Sleep apnea is a sleep disorder that occurs when the tongue is drawn against the back of the throat, causing the obstruction of the airway during sleep. Although snoring, daytime drowsiness, and sudden awakenings with gasps are common associations with sleep apnea, there are several surprising signs that frequently go overlooked as potential indicators of this condition. Here are six unexpected signs that may indicate you have a sleep disorder:
Frequent Nocturnal Urination:
If you frequently make multiple trips to the restroom in the middle of the night, you might be experiencing a condition called nocturia. While various factors can contribute to this, it’s a common symptom in individuals with obstructive sleep apnea. Sleep disruptions can lead to reduced production of anti-diuretic hormone (ADH), causing increased nighttime urination.
The mechanics of an obstruction sleep disorder make it unsurprising that individuals who frequently wake during the night often experience morning headaches. Reduced oxygen flow to the brain and fragmented sleep create an ideal environment for headaches, which typically manifest on both sides of the head.
Many people with obstructive sleep apnea wake up with a persistently dry mouth. Sleep disorder sufferers often unconsciously resort to mouth breathing to enhance oxygen intake, leading to mouth dryness and, in some cases, a sore throat. What may initially seem like a minor annoyance could be an early sign of an underlying sleep disorder, potentially indicating an airway disruption while sleeping.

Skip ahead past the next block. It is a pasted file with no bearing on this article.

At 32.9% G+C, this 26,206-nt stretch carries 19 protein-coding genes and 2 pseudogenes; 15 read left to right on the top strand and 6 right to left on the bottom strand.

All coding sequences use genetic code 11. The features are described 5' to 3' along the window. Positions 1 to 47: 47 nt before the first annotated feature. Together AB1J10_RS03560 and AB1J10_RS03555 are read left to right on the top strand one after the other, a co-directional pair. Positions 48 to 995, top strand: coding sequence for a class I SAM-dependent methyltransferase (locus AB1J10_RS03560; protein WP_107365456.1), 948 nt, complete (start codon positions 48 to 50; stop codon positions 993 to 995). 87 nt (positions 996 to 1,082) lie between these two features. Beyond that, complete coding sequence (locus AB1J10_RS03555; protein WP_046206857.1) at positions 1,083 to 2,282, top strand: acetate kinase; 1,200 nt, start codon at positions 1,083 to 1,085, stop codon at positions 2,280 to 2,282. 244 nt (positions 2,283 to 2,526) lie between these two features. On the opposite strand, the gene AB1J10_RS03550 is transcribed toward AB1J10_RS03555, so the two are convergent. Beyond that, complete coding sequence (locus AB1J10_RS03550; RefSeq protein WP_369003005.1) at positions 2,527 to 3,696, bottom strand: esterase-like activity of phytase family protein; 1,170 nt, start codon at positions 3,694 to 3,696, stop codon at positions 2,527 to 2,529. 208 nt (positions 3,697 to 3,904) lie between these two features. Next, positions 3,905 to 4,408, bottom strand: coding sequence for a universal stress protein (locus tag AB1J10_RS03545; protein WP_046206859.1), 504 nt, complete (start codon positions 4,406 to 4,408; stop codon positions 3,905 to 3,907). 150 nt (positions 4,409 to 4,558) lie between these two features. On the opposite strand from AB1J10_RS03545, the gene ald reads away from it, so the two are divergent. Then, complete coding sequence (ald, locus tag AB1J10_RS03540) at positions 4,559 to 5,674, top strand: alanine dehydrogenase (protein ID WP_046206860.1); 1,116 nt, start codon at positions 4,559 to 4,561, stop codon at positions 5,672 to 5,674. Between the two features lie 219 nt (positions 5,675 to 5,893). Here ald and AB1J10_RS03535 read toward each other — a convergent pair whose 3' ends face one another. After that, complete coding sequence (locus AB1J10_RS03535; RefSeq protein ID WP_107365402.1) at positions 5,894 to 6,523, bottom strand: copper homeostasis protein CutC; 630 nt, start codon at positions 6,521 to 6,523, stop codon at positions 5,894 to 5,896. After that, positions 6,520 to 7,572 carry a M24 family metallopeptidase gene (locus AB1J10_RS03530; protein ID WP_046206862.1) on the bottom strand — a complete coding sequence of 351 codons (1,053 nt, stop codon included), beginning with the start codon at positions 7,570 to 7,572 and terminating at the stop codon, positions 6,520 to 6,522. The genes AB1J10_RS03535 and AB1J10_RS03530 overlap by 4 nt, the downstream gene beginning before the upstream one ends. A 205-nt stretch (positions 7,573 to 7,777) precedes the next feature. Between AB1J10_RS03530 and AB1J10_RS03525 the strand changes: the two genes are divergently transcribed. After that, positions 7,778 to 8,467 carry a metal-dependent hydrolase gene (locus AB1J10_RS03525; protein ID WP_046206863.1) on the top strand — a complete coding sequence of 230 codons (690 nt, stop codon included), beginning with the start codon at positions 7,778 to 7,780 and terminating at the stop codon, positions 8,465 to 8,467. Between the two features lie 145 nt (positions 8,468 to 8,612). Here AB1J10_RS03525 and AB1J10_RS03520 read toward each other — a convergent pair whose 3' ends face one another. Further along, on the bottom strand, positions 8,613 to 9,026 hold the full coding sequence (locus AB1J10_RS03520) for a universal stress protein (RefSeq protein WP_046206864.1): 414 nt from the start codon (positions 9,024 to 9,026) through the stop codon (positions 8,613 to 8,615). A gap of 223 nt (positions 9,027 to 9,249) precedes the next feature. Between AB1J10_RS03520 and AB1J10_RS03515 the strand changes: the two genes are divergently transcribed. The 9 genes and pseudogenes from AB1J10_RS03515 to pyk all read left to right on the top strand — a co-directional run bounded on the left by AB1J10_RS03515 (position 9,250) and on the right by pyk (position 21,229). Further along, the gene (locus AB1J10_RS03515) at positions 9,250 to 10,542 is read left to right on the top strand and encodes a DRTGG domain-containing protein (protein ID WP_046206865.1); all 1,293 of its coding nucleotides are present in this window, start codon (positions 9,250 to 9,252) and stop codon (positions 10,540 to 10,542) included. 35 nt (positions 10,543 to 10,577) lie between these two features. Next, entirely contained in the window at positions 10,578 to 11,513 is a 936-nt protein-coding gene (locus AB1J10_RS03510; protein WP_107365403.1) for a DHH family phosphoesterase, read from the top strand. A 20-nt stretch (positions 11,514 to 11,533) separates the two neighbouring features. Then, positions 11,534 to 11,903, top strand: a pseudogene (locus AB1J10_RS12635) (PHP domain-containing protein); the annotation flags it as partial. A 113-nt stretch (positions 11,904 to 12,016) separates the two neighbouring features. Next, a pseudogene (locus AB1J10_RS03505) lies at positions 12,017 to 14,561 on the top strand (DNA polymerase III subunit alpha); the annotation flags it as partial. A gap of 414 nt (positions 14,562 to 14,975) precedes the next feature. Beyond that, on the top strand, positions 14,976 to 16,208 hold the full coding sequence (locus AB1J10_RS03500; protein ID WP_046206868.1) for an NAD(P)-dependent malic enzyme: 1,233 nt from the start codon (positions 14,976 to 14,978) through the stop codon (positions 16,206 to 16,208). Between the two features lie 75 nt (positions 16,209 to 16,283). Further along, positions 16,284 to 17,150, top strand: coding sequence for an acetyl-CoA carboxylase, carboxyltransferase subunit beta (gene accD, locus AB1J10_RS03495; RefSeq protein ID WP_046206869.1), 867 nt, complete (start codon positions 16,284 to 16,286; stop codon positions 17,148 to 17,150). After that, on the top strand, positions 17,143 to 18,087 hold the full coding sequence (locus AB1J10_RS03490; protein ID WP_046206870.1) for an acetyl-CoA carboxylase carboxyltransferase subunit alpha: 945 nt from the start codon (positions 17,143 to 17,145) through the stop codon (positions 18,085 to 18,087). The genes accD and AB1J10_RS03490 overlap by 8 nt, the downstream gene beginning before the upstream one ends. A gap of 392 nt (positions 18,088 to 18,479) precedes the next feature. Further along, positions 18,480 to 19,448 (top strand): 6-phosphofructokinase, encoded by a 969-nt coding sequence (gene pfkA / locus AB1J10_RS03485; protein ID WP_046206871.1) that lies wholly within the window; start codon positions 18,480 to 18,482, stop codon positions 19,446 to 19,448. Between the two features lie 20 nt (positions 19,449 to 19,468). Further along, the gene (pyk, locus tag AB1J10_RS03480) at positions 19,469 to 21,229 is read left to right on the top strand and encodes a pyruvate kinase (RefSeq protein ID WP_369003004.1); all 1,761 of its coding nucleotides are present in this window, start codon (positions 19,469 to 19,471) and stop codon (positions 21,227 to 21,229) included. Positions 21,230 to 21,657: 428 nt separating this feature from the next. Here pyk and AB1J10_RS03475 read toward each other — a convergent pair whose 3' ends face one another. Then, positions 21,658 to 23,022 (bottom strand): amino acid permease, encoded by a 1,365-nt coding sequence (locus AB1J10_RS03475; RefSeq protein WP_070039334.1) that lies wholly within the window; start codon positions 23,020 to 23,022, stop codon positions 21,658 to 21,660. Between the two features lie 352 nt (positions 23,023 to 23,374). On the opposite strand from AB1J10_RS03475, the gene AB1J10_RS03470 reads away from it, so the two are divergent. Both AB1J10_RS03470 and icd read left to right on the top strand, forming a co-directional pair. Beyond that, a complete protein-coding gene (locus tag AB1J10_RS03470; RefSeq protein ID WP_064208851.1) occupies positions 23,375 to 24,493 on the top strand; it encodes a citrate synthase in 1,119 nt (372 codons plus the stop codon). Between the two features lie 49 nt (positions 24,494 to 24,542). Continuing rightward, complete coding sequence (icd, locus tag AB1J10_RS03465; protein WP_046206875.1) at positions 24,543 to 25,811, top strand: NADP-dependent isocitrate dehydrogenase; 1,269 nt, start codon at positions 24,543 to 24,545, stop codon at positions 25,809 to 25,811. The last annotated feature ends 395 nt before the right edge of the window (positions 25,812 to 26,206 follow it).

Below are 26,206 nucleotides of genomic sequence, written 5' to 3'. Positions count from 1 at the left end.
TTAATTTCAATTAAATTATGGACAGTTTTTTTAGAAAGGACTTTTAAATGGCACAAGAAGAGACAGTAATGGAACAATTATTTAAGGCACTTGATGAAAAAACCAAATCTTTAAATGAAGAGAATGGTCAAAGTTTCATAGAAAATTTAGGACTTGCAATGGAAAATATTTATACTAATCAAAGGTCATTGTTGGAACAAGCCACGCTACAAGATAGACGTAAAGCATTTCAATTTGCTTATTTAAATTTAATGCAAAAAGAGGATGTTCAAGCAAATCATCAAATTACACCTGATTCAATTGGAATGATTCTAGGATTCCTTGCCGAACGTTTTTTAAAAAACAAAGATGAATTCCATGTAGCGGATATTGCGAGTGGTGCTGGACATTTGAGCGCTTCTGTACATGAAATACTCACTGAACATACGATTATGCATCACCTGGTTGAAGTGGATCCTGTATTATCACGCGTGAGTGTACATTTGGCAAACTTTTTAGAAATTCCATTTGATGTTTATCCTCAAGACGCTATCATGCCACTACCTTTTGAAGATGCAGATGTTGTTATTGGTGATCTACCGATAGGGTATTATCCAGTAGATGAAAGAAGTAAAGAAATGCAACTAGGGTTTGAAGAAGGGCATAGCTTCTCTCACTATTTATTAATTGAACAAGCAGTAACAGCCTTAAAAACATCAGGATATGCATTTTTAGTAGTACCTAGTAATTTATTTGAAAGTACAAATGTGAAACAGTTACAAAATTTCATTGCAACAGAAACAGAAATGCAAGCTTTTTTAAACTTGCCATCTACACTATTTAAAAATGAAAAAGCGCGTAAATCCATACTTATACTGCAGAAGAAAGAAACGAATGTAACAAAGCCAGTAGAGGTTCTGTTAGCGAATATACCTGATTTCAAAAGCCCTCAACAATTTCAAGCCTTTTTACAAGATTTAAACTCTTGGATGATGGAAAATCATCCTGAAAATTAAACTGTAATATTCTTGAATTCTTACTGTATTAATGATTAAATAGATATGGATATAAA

Uncontrolled High Blood Pressure:
When an individual finds themselves taking multiple blood pressure medications and still struggling to manage their blood pressure, sleep apnea could be a contributing factor. Sleep apnea prompts the activation of the sympathetic nervous system due to repeated breathing interruptions during sleep, resulting in elevated blood pressure.
Frequent episodes of acid reflux upon waking in the morning may be more than just a consequence of a hearty dinner. If you experience recurrent morning acid reflux, it might be worthwhile to have your sleep patterns evaluated. Sleep apnea weakens the lower esophageal sphincter, making it more likely for stomach acid to flow back into the esophagus.
Don’t Delay Seeking Treatment:
Sleep apnea is a relatively common condition that not only disrupts your sleep quality but also impacts your overall well-being and daily life. Fortunately, there are various treatments available to address airflow obstruction during sleep. If you identify with any of the symptoms associated with sleep apnea, it’s advisable to consult your healthcare provider for a sleep evaluation and to initiate appropriate treatment. Contact an experienced dental professional for help.